Some things came to my mind.

Running a chi-square between the two years can show you is there a difference between the distributions of sales per week in the years, as hlsmith mentioned. So if there was a difference between the two years, you can say that "Ok my sales were significantly higher in these specific days, in 2012, compared to their counterpart days in 2011." But your aim is to answer this question that "if the Monday buyers are actually those who were buying in other days in 2011, now inclined to buy on Mondays? or if there is actually an increase in the sales and that the increase in sales on Mondays is not compromised by a decrease in the other days?". I really don't quite know how can we sure that those Monday buyers are new buyers added to the total number of customers, or are the same previous buyers shifted to Mondays? Because our control group (2011) does not give us clear information about the individual buyers. All we know is number of sales in weeks, and in days.

But there might be at least one way to figure it out, I think. I think we should compare the average number of sales per weeks in the two years. If there was a significant increase in 2012 compared to 2011, we might infer that if the Monday sale was increased in 2012 (according to the chi-square), it is not compromised by a decrease in sales in other days. For this purpose, you need to run a t-test or its nonparametric alternative to compare average +- standard deviation of sales per week in 2011 (n = 52 weeks) compared to the counterpart value in 2012 (n = 35 weeks).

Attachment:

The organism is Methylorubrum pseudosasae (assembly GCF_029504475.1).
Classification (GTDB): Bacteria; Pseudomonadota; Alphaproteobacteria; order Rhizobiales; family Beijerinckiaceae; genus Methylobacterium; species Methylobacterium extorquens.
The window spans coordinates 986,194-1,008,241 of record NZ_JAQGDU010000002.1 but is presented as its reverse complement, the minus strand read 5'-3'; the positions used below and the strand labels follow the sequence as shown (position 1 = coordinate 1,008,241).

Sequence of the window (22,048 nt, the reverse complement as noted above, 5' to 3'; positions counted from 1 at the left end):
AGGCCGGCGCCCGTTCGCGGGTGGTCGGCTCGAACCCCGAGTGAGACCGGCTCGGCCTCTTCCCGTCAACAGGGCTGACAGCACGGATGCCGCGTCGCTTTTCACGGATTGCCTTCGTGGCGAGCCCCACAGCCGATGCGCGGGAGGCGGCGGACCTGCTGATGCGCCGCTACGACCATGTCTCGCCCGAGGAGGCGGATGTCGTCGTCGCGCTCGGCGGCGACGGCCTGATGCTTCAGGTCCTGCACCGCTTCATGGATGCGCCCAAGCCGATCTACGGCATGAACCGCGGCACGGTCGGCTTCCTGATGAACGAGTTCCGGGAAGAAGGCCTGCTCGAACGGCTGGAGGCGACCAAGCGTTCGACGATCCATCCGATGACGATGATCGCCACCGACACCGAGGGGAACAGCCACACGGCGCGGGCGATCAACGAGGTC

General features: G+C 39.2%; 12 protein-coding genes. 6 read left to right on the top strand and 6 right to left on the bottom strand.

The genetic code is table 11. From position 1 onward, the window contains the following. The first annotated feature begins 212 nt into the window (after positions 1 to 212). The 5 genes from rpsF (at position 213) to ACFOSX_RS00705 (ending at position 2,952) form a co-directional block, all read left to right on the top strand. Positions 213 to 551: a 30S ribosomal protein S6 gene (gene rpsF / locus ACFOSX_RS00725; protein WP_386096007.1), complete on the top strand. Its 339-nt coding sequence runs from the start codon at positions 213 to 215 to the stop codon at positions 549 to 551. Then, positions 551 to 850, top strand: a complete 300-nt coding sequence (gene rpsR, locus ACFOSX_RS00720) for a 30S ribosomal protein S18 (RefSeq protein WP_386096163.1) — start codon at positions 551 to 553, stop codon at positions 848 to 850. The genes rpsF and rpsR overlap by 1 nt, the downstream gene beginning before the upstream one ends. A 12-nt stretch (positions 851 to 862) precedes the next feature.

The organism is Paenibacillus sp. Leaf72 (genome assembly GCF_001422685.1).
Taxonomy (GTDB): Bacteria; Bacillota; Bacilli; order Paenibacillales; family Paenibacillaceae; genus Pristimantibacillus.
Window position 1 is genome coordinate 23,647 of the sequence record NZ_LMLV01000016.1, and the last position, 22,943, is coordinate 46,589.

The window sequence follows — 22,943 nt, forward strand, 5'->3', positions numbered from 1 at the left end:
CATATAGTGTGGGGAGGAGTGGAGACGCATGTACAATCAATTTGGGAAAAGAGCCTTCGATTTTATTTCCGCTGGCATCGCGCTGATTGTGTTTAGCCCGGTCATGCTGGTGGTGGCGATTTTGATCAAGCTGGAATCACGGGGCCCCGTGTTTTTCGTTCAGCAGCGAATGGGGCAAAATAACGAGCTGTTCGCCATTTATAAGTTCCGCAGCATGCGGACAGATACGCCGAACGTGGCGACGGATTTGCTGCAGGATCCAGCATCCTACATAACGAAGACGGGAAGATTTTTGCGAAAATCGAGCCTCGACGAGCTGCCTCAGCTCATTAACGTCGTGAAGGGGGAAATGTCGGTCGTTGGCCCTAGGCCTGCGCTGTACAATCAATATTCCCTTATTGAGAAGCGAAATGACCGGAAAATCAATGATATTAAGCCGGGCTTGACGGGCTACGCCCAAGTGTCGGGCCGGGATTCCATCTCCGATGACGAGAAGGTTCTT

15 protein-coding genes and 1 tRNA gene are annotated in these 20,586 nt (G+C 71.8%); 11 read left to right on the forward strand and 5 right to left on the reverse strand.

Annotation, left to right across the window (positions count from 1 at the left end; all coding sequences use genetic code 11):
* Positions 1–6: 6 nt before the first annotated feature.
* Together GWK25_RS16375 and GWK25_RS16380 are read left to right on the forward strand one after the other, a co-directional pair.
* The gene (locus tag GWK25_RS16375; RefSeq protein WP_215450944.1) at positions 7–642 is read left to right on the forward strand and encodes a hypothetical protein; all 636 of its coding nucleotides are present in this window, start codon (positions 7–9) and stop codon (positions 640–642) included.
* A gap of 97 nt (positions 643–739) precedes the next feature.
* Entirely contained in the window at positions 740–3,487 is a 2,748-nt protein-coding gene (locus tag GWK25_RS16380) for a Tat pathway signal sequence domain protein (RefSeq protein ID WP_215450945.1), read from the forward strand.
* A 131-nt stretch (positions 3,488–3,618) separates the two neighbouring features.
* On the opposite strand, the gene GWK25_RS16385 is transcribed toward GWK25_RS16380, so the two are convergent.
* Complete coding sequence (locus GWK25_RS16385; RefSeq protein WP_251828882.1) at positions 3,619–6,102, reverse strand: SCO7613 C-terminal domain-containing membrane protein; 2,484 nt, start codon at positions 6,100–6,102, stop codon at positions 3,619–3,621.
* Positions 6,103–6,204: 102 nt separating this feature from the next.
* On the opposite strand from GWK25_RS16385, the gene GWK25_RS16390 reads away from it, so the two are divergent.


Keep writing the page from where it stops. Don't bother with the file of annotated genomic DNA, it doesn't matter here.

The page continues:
So, if these two were not different and your test power was not low, and the chi-square showed that the sales pattern is significantly skewed to Mondays in 2012 compared to 2011, there is actually a trade-off (as you called it) and that those are coming to buy on Mondays are likely to be those who previously came to buy in other days in 2011. Otherwise, there might be an increase in the total sale, meaning that you have attracted new customers.

Besides it is good to rule out this sentence: "if the Monday prices were not different (like the way it was in 2011), there were no skewness to Monday sales.". For this purpose, you should first run a chi-square goodness-of-fit test (which differs from the normal chi-square) to compare the sales in 2011 weekdays with an evenly distributed sales pattern (when Sunday sale = Monday sale = other days). If this chi-square shows that despite having a good test power, the sales in 2011 were not significantly different than the expected all-equal-days pattern, it might imply that the skewness to Mondays is related only to the price, not to other additional factors such as being the first day of the week.